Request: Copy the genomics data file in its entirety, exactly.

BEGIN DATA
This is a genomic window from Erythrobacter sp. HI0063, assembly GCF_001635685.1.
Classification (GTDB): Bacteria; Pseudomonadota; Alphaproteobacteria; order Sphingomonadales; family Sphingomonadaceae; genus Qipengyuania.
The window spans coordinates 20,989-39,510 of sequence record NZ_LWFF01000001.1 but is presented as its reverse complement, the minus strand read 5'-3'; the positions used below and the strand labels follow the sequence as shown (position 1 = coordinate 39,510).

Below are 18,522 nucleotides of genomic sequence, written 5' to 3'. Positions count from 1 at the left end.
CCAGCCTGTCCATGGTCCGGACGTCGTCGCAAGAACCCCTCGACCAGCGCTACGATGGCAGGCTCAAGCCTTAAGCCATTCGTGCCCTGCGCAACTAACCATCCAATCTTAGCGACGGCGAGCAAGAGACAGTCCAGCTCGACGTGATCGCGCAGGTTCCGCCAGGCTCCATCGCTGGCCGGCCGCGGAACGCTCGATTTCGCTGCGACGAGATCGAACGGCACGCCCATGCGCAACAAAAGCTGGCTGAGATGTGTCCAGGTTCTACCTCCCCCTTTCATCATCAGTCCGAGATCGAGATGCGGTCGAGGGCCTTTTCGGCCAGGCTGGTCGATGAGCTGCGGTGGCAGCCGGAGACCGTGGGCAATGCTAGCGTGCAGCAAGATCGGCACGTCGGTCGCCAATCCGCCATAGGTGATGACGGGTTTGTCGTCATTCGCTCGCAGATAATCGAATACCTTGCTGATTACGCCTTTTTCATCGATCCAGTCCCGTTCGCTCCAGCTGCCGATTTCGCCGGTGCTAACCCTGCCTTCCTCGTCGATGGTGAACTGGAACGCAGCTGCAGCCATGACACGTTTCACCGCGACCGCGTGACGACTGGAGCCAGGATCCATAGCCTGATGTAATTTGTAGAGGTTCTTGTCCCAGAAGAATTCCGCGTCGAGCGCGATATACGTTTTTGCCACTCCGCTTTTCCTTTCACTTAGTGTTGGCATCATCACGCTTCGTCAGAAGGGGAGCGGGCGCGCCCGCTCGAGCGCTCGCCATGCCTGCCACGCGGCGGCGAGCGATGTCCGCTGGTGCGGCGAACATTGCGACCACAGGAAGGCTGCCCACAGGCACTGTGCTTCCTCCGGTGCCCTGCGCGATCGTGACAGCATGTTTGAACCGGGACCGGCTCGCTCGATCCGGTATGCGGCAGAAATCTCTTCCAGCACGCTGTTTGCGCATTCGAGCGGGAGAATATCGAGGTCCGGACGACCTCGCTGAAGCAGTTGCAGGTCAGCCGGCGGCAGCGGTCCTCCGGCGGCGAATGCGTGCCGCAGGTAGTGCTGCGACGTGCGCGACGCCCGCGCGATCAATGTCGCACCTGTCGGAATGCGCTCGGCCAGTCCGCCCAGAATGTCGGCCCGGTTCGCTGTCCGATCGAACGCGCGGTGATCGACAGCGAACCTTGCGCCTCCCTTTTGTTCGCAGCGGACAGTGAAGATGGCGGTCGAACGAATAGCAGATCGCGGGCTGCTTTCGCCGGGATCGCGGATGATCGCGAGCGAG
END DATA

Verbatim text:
This is a genomic window from Erythrobacter sp. HI0063, assembly GCF_001635685.1.
Classification (GTDB): Bacteria; Pseudomonadota; Alphaproteobacteria; order Sphingomonadales; family Sphingomonadaceae; genus Qipengyuania.
The window spans coordinates 20,989-39,510 of sequence record NZ_LWFF01000001.1 but is presented as its reverse complement, the minus strand read 5'-3'; the positions used below and the strand labels follow the sequence as shown (position 1 = coordinate 39,510).

Below are 18,522 nucleotides of genomic sequence, written 5' to 3'. Positions count from 1 at the left end.
CCAGCCTGTCCATGGTCCGGACGTCGTCGCAAGAACCCCTCGACCAGCGCTACGATGGCAGGCTCAAGCCTTAAGCCATTCGTGCCCTGCGCAACTAACCATCCAATCTTAGCGACGGCGAGCAAGAGACAGTCCAGCTCGACGTGATCGCGCAGGTTCCGCCAGGCTCCATCGCTGGCCGGCCGCGGAACGCTCGATTTCGCTGCGACGAGATCGAACGGCACGCCCATGCGCAACAAAAGCTGGCTGAGATGTGTCCAGGTTCTACCTCCCCCTTTCATCATCAGTCCGAGATCGAGATGCGGTCGAGGGCCTTTTCGGCCAGGCTGGTCGATGAGCTGCGGTGGCAGCCGGAGACCGTGGGCAATGCTAGCGTGCAGCAAGATCGGCACGTCGGTCGCCAATCCGCCATAGGTGATGACGGGTTTGTCGTCATTCGCTCGCAGATAATCGAATACCTTGCTGATTACGCCTTTTTCATCGATCCAGTCCCGTTCGCTCCAGCTGCCGATTTCGCCGGTGCTAACCCTGCCTTCCTCGTCGATGGTGAACTGGAACGCAGCTGCAGCCATGACACGTTTCACCGCGACCGCGTGACGACTGGAGCCAGGATCCATAGCCTGATGTAATTTGTAGAGGTTCTTGTCCCAGAAGAATTCCGCGTCGAGCGCGATATACGTTTTTGCCACTCCGCTTTTCCTTTCACTTAGTGTTGGCATCATCACGCTTCGTCAGAAGGGGAGCGGGCGCGCCCGCTCGAGCGCTCGCCATGCCTGCCACGCGGCGGCGAGCGATGTCCGCTGGTGCGGCGAACATTGCGACCACAGGAAGGCTGCCCACAGGCACTGTGCTTCCTCCGGTGCCCTGCGCGATCGTGACAGCATGTTTGAACCGGGACCGGCTCGCTCGATCCGGTATGCGGCAGAAATCTCTTCCAGCACGCTGTTTGCGCATTCGAGCGGGAGAATATCGAGGTCCGGACGACCTCGCTGAAGCAGTTGCAGGTCAGCCGGCGGCAGCGGTCCTCCGGCGGCGAATGCGTGCCGCAGGTAGTGCTGCGACGTGCGCGACGCCCGCGCGATCAATGTCGCACCTGTCGGAATGCGCTCGGCCAGTCCGCCCAGAATGTCGGCCCGGTTCGCTGTCCGATCGAACGCGCGGTGATCGACAGCGAACCTTGCGCCTCCCTTTTGTTCGCAGCGGACAGTGAAGATGGCGGTCGAACGAATAGCAGATCGCGGGCTGCTTTCGCCGGGATCGCGGATGATCGCGAGCGAG